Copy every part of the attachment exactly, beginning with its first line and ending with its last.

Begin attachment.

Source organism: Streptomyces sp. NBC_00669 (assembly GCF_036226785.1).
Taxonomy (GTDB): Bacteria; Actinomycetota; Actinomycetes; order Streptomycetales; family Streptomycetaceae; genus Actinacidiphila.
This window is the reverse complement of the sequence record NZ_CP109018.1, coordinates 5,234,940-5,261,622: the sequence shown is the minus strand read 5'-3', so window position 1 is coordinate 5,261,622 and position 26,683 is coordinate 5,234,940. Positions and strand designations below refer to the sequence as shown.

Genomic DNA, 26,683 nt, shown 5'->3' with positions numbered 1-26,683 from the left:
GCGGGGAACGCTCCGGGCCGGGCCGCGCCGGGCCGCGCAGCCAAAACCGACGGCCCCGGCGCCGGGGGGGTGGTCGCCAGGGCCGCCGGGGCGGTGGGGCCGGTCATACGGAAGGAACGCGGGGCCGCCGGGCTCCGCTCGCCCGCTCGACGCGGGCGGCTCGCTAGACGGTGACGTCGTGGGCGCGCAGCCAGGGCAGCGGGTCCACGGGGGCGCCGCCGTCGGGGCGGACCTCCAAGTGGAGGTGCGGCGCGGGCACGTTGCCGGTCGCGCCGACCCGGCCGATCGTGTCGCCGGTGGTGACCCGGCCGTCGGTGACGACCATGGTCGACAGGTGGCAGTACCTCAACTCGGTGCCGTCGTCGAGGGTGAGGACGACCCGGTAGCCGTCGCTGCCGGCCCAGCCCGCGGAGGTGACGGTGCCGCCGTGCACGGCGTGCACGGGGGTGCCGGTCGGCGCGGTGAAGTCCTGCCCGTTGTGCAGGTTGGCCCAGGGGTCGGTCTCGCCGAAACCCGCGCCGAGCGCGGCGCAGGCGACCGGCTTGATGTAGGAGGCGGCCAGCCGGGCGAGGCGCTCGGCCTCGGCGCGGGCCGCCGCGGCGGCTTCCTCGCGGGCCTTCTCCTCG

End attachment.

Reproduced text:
Source organism: Streptomyces sp. NBC_00669 (assembly GCF_036226785.1).
Taxonomy (GTDB): Bacteria; Actinomycetota; Actinomycetes; order Streptomycetales; family Streptomycetaceae; genus Actinacidiphila.
This window is the reverse complement of the sequence record NZ_CP109018.1, coordinates 5,234,940-5,261,622: the sequence shown is the minus strand read 5'-3', so window position 1 is coordinate 5,261,622 and position 26,683 is coordinate 5,234,940. Positions and strand designations below refer to the sequence as shown.

Genomic DNA, 26,683 nt, shown 5'->3' with positions numbered 1-26,683 from the left:
GCGGGGAACGCTCCGGGCCGGGCCGCGCCGGGCCGCGCAGCCAAAACCGACGGCCCCGGCGCCGGGGGGGTGGTCGCCAGGGCCGCCGGGGCGGTGGGGCCGGTCATACGGAAGGAACGCGGGGCCGCCGGGCTCCGCTCGCCCGCTCGACGCGGGCGGCTCGCTAGACGGTGACGTCGTGGGCGCGCAGCCAGGGCAGCGGGTCCACGGGGGCGCCGCCGTCGGGGCGGACCTCCAAGTGGAGGTGCGGCGCGGGCACGTTGCCGGTCGCGCCGACCCGGCCGATCGTGTCGCCGGTGGTGACCCGGCCGTCGGTGACGACCATGGTCGACAGGTGGCAGTACCTCAACTCGGTGCCGTCGTCGAGGGTGAGGACGACCCGGTAGCCGTCGCTGCCGGCCCAGCCCGCGGAGGTGACGGTGCCGCCGTGCACGGCGTGCACGGGGGTGCCGGTCGGCGCGGTGAAGTCCTGCCCGTTGTGCAGGTTGGCCCAGGGGTCGGTCTCGCCGAAACCCGCGCCGAGCGCGGCGCAGGCGACCGGCTTGATGTAGGAGGCGGCCAGCCGGGCGAGGCGCTCGGCCTCGGCGCGGGCCGCCGCGGCGGCTTCCTCGCGGGCCTTCTCCTCG